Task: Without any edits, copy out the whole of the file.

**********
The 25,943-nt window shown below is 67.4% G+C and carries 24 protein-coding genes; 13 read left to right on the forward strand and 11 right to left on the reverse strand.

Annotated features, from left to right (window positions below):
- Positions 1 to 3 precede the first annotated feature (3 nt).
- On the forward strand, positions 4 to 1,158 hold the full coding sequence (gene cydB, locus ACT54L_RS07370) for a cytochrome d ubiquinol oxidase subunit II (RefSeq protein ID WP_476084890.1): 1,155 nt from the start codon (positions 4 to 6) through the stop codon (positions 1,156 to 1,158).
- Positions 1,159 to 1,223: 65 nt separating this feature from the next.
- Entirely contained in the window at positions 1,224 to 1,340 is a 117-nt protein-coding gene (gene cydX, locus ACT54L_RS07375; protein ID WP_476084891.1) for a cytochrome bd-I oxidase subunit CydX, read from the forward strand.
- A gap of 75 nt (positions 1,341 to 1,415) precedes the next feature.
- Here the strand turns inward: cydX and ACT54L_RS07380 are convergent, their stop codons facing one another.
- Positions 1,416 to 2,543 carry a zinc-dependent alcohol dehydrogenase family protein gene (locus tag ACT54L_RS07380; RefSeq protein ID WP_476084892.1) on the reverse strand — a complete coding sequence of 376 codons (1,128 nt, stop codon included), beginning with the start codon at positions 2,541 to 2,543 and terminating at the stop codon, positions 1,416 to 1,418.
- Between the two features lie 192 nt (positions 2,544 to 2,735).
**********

The 25,943-nt window shown below is 67.4% G+C and carries 24 protein-coding genes; 13 read left to right on the forward strand and 11 right to left on the reverse strand.

Annotated features, from left to right (window positions below):
- Positions 1 to 3 precede the first annotated feature (3 nt).
- On the forward strand, positions 4 to 1,158 hold the full coding sequence (gene cydB, locus ACT54L_RS07370) for a cytochrome d ubiquinol oxidase subunit II (RefSeq protein ID WP_476084890.1): 1,155 nt from the start codon (positions 4 to 6) through the stop codon (positions 1,156 to 1,158).
- Positions 1,159 to 1,223: 65 nt separating this feature from the next.
- Entirely contained in the window at positions 1,224 to 1,340 is a 117-nt protein-coding gene (gene cydX, locus ACT54L_RS07375; protein ID WP_476084891.1) for a cytochrome bd-I oxidase subunit CydX, read from the forward strand.
- A gap of 75 nt (positions 1,341 to 1,415) precedes the next feature.
- Here the strand turns inward: cydX and ACT54L_RS07380 are convergent, their stop codons facing one another.
- Positions 1,416 to 2,543 carry a zinc-dependent alcohol dehydrogenase family protein gene (locus tag ACT54L_RS07380; RefSeq protein ID WP_476084892.1) on the reverse strand — a complete coding sequence of 376 codons (1,128 nt, stop codon included), beginning with the start codon at positions 2,541 to 2,543 and terminating at the stop codon, positions 1,416 to 1,418.
- Between the two features lie 192 nt (positions 2,544 to 2,735).